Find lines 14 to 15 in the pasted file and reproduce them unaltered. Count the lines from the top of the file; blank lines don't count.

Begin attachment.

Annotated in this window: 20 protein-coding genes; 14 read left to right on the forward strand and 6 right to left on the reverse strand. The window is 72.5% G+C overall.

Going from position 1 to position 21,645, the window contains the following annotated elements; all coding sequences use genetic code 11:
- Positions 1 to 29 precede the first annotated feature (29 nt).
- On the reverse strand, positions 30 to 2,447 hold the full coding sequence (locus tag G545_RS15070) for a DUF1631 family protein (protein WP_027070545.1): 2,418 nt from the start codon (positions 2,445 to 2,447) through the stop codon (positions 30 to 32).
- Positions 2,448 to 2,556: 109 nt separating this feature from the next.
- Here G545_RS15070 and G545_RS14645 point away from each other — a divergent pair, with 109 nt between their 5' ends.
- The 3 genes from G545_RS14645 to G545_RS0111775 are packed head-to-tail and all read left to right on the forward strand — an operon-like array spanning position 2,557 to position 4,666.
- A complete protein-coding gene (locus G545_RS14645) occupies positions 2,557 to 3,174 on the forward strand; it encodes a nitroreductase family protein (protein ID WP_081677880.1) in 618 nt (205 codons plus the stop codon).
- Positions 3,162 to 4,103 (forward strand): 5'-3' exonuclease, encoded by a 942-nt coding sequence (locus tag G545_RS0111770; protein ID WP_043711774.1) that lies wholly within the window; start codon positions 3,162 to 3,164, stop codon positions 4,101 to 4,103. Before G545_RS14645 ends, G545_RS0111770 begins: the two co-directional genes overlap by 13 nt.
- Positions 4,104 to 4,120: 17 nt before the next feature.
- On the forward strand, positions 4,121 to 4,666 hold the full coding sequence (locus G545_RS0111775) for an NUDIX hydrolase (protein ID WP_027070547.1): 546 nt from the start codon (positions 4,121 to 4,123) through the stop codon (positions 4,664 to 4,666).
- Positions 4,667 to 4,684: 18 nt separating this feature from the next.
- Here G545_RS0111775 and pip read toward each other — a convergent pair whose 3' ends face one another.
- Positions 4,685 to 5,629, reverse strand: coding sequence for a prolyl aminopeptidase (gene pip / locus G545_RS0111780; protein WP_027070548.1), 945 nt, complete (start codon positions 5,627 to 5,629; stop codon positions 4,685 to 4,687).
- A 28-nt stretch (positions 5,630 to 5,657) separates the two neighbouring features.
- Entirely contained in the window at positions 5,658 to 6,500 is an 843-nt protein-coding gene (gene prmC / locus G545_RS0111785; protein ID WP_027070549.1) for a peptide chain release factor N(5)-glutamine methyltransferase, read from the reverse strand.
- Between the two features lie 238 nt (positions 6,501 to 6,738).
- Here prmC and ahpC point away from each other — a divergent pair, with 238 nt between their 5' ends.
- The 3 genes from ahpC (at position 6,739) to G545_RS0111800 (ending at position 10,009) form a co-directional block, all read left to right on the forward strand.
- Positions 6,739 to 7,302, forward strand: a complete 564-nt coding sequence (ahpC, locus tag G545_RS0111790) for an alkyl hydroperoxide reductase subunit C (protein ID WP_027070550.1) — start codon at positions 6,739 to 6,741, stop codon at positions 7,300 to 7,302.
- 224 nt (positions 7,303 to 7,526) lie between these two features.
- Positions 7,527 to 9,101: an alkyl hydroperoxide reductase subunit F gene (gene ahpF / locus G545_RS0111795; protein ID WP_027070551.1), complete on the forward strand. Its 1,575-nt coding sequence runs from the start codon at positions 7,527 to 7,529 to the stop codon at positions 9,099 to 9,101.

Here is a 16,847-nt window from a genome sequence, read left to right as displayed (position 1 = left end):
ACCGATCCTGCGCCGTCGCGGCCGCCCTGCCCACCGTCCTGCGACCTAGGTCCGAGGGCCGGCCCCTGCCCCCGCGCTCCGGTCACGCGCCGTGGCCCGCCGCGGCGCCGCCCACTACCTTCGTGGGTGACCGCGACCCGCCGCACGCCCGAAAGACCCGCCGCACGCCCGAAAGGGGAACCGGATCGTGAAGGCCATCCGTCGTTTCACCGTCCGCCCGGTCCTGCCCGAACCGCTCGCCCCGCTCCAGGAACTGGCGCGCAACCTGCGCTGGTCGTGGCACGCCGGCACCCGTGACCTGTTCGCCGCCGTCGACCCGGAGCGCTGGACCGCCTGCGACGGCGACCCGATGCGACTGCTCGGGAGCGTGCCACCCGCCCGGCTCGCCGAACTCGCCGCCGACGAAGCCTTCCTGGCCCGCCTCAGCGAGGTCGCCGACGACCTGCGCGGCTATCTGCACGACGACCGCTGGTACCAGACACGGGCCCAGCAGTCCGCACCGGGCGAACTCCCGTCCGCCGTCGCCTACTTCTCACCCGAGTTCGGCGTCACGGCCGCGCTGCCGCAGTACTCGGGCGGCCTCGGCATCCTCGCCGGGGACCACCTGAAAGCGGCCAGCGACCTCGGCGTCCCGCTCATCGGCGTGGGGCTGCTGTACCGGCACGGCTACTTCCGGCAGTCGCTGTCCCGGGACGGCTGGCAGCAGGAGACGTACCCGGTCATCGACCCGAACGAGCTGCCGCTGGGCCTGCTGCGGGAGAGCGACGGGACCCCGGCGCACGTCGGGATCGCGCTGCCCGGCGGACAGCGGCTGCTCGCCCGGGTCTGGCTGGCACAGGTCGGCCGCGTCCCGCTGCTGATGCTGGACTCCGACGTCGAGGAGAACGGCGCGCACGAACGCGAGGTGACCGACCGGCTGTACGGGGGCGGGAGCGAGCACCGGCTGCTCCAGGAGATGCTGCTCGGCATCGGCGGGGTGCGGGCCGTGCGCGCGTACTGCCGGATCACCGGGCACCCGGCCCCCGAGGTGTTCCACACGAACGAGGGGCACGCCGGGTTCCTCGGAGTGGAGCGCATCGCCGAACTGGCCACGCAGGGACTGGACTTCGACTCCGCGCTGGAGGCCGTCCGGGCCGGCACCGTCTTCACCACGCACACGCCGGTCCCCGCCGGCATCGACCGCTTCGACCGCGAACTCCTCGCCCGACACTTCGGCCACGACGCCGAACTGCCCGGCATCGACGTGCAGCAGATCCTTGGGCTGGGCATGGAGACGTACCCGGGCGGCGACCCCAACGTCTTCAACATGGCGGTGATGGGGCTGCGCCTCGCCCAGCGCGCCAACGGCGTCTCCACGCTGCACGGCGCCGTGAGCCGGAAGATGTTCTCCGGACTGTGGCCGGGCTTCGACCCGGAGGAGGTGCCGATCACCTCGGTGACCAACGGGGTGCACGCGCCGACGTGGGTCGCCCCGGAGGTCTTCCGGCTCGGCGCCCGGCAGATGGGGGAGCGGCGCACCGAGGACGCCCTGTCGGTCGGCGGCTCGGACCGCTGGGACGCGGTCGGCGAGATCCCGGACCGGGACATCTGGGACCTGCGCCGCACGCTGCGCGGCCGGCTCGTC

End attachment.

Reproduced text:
- Positions 4,685 to 5,629, reverse strand: coding sequence for a prolyl aminopeptidase (gene pip / locus G545_RS0111780; protein WP_027070548.1), 945 nt, complete (start codon positions 5,627 to 5,629; stop codon positions 4,685 to 4,687).
- A 28-nt stretch (positions 5,630 to 5,657) separates the two neighbouring features.